The thermal annealing step can be conducted in the same reaction chamber as the chemical vapor deposition (CVD) step by maintaining a sufficiently high reaction temperature (e.g., at least about 600°-650° C.) during deposition to ensure the rapid thermal annealing of the deposited refractory metal. Alternatively, the thermal annealing step can be conducted as a separate step in the CVD reaction chamber or in a reaction chamber separate and apart from the CVD reaction chamber.
In any event, the polycide formed on the surface of a silicon wafer is typically from about 0.05 to about 0.5 microns in thickness and preferably from about 0.1 to about 0.2 microns in thickness.
In the next step of the methods of this invention, a patterned resist layer is placed onto the surface of the polycide by conventional lithographic techniques which are well known in the art and some of which are described by Wolf, "Silicon Processing for the VLSI Era", Vol. 1, pp. 407-513, Lattice Press, Sunset Beach, Calif. (1986), the disclosure of which is incorporated by reference.
A preferred conventional method for placing a patterned resist layer on the surface of the silicon wafer includes first placing resist on the entire surface of the wafer, placing a patterned chromium mask over the wafer so as to shield the resist layer in the areas where the resist is to be maintained; exposing the wafer to UV light so as to decompose the resist thereby permitting removal of the decomposed resist by a developer solution; and as a final step, exposing the silicon wafer to the developer solution thereby retaining only the patterned resist layer on the surface of the wafer.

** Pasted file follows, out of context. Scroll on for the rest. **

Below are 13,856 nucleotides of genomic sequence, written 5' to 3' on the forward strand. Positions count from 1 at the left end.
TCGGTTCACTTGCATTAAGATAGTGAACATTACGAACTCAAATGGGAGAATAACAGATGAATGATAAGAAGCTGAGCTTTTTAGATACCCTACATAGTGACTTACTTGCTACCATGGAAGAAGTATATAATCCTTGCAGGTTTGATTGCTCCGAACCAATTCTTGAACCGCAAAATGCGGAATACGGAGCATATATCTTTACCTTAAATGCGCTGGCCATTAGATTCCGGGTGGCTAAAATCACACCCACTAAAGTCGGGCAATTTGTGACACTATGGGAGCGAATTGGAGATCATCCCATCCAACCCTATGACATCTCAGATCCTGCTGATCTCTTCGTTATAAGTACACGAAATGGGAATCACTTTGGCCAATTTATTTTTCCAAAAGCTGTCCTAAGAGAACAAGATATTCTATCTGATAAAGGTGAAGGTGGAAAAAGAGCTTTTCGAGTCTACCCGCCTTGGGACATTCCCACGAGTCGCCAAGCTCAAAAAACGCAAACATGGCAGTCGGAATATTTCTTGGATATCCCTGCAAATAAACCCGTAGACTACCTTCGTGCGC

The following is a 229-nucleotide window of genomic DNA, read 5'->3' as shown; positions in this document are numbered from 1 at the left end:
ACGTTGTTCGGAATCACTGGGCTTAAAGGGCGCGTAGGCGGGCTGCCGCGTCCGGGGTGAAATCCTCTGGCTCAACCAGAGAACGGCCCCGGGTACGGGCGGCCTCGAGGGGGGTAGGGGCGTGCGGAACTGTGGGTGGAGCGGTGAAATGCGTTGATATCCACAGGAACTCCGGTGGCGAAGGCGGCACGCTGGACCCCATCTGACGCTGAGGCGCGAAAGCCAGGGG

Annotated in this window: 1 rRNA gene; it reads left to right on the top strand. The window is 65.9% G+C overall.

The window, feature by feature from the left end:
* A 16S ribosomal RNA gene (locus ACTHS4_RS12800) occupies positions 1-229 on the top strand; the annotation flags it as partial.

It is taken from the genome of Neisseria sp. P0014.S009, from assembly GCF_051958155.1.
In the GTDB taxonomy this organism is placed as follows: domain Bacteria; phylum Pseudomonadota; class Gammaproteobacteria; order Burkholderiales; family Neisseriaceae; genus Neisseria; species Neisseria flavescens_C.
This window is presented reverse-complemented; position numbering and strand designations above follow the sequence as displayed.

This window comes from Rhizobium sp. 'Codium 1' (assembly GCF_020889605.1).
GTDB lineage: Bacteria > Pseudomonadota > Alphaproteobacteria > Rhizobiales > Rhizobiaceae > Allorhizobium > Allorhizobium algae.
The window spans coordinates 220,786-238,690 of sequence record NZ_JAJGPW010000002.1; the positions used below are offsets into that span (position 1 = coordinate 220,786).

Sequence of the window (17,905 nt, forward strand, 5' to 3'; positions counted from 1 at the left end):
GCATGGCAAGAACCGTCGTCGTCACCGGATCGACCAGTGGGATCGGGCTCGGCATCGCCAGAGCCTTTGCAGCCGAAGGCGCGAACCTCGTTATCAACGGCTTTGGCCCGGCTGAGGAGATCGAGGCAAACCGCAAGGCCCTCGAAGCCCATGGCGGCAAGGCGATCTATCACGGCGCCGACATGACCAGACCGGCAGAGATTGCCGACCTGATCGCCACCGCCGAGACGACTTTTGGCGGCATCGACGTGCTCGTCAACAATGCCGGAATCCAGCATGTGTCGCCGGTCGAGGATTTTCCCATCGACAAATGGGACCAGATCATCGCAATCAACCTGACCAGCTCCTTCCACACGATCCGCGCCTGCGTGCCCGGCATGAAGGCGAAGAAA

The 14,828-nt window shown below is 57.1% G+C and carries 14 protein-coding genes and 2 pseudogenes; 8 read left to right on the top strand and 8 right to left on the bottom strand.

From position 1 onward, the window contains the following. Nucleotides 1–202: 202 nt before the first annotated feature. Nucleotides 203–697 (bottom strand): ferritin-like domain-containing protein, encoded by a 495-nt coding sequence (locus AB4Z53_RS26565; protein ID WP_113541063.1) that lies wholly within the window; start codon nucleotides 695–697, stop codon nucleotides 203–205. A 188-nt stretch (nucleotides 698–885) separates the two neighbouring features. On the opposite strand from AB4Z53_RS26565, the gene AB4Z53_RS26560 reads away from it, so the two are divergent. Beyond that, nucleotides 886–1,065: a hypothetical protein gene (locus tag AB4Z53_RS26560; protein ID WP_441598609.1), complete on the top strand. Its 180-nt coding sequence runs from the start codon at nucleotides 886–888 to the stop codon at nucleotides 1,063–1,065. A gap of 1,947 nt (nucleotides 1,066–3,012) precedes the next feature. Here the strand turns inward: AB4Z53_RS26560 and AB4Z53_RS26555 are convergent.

The resist material employed to form the patterned resist layer is not critical and any resist material conventionally employed with dry non-isotropic etching can be employed to form the patterned resist layer. Typical resist materials so employed include, by way of example, Shipley Resist (Shipley Co., Newton, Mass.) G line resist (available as TSMR 8900 from Ohka America, Inc., Milpitis, Calif.) and the like. The patterned resist layer is formed to be typically from about 0.5 to about 2 microns in thickness.